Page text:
MA: I was working in Moriarty, New Mexico, at Sundance Aviation, a commercial glider operation, and one of the glider students who attended the University of Illinois mentioned there were some RC companies in Champaign, Illinois. I had relatives in southern Illinois and during one trip to visit them I went up to Champaign to see the RC companies and ended up filling out an application at Horizon Hobby. I got a call back for an interview, was offered the job, and ended up moving across the country from New Mexico to Illinois.
JG: What is your favorite part of the job?
MA: Meeting all the great people in this hobby and being able to go to events and trade shows. Joe Nall, SEFF, the Westchester Radio Aero Modelers [WRAM] Show, the Toledo Weak Signals Show, and Oshkosh EAA AirVenture are some of the events I really have a lot of fun at. The flying RC airplanes part is pretty fun too!
JG: What are some of the airplanes you helped develop that are your favorites?
MA: I was lucky in that I was able to be the product developer on one of my favorite planes of all time, the P-47. I always loved the P-47, with its huge size and the fact that it was competitive during World War II.
As a model, the P-47 is one of the perfect warbirds. It has wide landing gear, making takeoff and landing easy, good moments, making it a smooth flyer, and you have a variety of [color] schemes. Plus it’s an iconic warbird. I had a lot of fun putting the passion of one of my favorite planes into the model and I hope it showed.
The other is the Whipit. The Whipit was a project I started about three years ago. I had scratch-built an all-balsa ultra micro DLG and it did well. I then built a larger, higher-performance 700mm-wingspan DLG and it was a lot better, but I put a lot of work into it.
If I dented the wing I would not have been happy, so I wanted a DLG that was easy to fix if I dinged it. I ended up making a DLG using a HobbyZone Champ wing with a foam pod and 3mm Depron tail surfaces to see if foam would hold up to the launch stresses.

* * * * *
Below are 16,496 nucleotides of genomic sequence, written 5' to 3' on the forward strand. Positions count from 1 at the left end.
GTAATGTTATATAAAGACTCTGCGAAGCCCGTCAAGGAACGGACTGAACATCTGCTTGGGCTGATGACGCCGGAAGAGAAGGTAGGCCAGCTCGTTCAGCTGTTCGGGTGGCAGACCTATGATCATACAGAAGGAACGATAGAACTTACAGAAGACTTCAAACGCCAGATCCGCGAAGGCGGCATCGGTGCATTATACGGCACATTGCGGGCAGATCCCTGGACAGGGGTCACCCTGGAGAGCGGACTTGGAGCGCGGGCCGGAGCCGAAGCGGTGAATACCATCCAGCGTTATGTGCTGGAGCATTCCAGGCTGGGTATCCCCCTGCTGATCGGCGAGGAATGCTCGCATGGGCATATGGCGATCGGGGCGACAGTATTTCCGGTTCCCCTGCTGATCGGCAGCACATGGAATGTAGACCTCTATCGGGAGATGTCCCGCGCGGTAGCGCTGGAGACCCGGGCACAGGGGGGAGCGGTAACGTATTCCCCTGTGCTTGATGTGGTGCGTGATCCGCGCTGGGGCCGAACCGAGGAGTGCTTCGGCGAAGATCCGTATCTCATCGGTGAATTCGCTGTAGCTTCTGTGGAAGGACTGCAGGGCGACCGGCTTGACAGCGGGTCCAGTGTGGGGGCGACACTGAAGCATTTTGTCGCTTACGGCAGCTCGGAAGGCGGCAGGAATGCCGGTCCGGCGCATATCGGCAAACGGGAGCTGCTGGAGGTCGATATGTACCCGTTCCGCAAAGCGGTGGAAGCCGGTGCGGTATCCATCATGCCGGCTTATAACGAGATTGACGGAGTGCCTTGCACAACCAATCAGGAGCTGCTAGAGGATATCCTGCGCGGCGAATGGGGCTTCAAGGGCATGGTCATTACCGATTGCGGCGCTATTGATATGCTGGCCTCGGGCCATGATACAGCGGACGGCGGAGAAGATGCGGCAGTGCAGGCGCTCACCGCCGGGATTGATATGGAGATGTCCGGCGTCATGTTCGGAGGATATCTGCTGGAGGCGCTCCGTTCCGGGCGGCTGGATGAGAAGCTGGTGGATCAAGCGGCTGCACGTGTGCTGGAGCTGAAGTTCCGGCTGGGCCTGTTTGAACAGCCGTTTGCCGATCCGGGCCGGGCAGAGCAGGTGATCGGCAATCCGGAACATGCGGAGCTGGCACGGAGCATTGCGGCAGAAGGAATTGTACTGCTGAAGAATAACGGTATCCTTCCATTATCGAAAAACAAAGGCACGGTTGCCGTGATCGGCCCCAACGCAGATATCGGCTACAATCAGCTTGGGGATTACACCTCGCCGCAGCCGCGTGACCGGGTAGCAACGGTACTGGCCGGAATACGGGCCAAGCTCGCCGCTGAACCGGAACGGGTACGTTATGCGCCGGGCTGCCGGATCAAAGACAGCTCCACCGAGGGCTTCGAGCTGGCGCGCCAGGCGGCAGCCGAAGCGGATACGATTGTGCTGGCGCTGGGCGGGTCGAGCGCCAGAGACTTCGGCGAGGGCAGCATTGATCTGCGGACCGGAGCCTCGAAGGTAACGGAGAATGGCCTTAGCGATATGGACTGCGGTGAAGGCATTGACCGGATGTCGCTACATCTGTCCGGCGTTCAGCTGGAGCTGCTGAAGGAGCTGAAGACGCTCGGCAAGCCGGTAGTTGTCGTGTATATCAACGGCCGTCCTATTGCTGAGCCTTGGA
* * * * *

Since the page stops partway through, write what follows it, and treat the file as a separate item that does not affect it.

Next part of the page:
The plane I built has lasted over two years and can withstand the stress of DLG. Every time I fly, it reminds me of flying those balsa chuck gliders. Even if I don’t catch a thermal, it is a blast to just throw around. This project was something I have been working on for years, so to see it finally come to market is very exciting.
Once I got bitten by the DLG bug, I ended up with a couple of Blasters, but wanted something smaller and more convenient. I figured the UMX gear would be perfect for a micro DLG and started scratch-building planes. After I made the prototype of the Whipit using the Champ wing, I knew I had something special.
I am looking forward to the reaction of consumers who get the Whipit, and I hope it will allow people to try DLG and Soaring without breaking the bank.
JG: Are there any future projects that you are working on that you can discuss?
MA: Man, if I had a dollar [for] every time I have heard that! Unfortunately, I can’t talk about projects that have not been announced, but you can be sure we have some cool stuff we are working on at Horizon.
JG: If you had one thing you could tell a new RC pilot, what would it be?
MA: Take your time and be patient. With the technology available, learning to fly has never been easier and if the new pilot is willing to put effort in, he or she will be rewarded with a great hobby for the rest of his or her life, and meet some great people along the way.